If you’re visiting Japan as a tourist, it’ is a good idea to consider purchasing a Japan Rail Pass – a very-cost effective solution for visitors that are planning to travel long distances. But is it worthwhile if you have a disability?  If you are a wheelchair user, is the Green JR Pass worth it?

General Information

Designed to stimulate the travel and tourist industry within the country, the JR Pass provides foreign visitors with unlimited use of JR trains for one, two or three weeks. It comes in two types – an ordinary and Green Car pass, with the latter being valid on the Green Cars that are generally more spacious and less crowded that ordinary train cars. The price of the ordinary JR Pass varies between around ¥30,000 for 7-days and ¥60,000 for a 21-day pass, and is a bit more affordable than the price of the Green JR Pass (around ¥40,000 and ¥80,000, respectively).  The Japan Rail Pass, whether it’s ordinary or Green one, can be used on almost all JR-operated trains, including the Shinkansen, limited express, express, rapid and local trains, and more (check the official Japan Rail Pass website for full information).

The JR pass can be used only by foreign tourists and is therefore not available for sale in Japan. If you’re a tourist or a short-term visitor, you’ll have to purchase your Japan Rail pass before entering the country. You can obtain it online, through a travel agent or from any Japan-based airline, such as All Nippon Airways or Japan Airlines. Once payment is received, you’ll receive a voucher which you can then exchange for your actual pass at the designated JR stations across Japan.  You can select any starting date, as long as it’s within a one month period, but keep in mind that once the pass has been issued, the date cannot be changed.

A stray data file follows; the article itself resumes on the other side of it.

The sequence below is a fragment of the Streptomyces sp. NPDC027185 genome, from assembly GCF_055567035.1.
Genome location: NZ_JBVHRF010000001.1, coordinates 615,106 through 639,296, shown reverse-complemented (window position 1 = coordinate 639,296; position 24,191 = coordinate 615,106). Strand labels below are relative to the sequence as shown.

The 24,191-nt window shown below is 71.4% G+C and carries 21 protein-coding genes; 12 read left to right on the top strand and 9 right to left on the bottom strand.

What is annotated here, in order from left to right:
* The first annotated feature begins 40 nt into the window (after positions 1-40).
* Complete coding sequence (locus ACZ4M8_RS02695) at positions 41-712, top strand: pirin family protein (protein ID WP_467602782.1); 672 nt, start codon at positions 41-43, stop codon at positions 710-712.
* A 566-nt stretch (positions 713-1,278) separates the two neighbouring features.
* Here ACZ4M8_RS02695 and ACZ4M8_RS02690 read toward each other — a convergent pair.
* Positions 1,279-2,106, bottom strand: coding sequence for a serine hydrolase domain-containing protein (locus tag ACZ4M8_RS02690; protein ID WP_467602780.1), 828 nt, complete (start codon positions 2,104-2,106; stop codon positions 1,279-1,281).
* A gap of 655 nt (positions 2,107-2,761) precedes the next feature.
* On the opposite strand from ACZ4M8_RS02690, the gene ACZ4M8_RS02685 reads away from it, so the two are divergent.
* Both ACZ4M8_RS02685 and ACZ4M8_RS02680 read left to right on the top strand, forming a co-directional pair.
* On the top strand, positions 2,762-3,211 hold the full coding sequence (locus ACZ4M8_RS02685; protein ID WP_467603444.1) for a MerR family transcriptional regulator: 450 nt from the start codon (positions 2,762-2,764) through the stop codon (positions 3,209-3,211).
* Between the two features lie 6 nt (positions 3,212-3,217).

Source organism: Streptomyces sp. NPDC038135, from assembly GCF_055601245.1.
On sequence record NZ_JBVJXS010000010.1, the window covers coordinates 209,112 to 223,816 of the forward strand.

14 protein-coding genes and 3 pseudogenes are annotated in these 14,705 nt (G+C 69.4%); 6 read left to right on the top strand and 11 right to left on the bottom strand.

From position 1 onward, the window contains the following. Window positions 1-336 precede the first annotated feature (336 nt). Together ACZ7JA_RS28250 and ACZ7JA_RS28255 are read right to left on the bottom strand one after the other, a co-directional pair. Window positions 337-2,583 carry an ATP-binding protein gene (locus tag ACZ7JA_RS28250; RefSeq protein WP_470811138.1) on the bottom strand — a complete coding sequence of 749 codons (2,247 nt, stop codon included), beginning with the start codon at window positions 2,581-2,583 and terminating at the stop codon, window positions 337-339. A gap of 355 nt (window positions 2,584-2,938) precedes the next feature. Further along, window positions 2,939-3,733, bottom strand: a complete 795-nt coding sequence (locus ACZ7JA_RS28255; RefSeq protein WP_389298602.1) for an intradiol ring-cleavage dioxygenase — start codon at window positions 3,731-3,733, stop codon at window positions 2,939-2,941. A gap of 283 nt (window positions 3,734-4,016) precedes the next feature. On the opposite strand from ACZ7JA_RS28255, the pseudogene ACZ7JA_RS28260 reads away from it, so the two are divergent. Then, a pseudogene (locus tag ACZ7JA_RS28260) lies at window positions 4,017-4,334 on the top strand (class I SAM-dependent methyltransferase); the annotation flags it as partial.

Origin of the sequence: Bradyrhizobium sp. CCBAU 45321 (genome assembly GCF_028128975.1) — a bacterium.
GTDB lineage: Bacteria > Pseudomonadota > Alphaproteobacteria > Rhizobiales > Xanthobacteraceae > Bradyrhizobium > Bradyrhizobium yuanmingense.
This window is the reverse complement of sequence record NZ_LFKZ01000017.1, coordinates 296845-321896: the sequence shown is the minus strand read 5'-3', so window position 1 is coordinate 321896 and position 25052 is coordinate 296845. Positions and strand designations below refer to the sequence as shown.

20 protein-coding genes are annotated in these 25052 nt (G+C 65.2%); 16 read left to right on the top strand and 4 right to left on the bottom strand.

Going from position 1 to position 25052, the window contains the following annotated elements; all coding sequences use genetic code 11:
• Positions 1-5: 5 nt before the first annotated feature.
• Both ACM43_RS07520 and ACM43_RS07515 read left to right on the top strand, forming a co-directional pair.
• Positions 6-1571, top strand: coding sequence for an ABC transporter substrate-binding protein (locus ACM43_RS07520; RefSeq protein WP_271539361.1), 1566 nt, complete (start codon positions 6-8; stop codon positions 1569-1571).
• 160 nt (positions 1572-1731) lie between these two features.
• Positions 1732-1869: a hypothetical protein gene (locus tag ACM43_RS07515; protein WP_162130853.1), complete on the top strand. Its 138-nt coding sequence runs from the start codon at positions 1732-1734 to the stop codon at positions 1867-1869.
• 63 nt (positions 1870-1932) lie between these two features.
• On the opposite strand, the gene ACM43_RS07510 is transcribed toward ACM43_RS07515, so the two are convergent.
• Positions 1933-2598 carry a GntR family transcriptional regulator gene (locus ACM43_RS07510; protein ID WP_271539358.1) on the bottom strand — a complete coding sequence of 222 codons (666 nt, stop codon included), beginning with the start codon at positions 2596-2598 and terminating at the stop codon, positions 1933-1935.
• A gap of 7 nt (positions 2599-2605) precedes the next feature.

Considerations for those with Disabilities

The JR pass can be an incredibly cost-efficient option, but will only pay off if you’re planning to travel around the country. The cost of the urban travel alone won’t be enough to cover the price of the JR pass (even though Tokyo and Osaka are the two places where the pass might be useful for urban travel). To get an idea of how much money you can save, the 7-day pass costs about the same as a regular Shinkansen ticket for a round trip between Tokyo and Kyoto. If you travel or plan to travel less than that, you’re probably better off with normal train tickets.

However, if you’re covering some long distances within a short period (7, 14 or 21 days), the JR pass will provide you with immense convenience and flexibility, in addition to saving saving you money. With the pass, you can ride trains whenever you want and spontaneously make side trips, without having to pay extra.

As the Japan Rail Pass is already heavily subsidized by the government, there is no special additional discount for those with disabilities.

If you are a wheelchair user, it is strongly recommended you get an ordinary JR Pass.  On local and express lines, the Green Car is often a double-decked carriage and not wheelchair accessible.  Additionally, the Green Car on the Shinkansen has no wheelchair accessible seating and wheelchair users will need to regular carriage – making a Green JR Pass meaningless.

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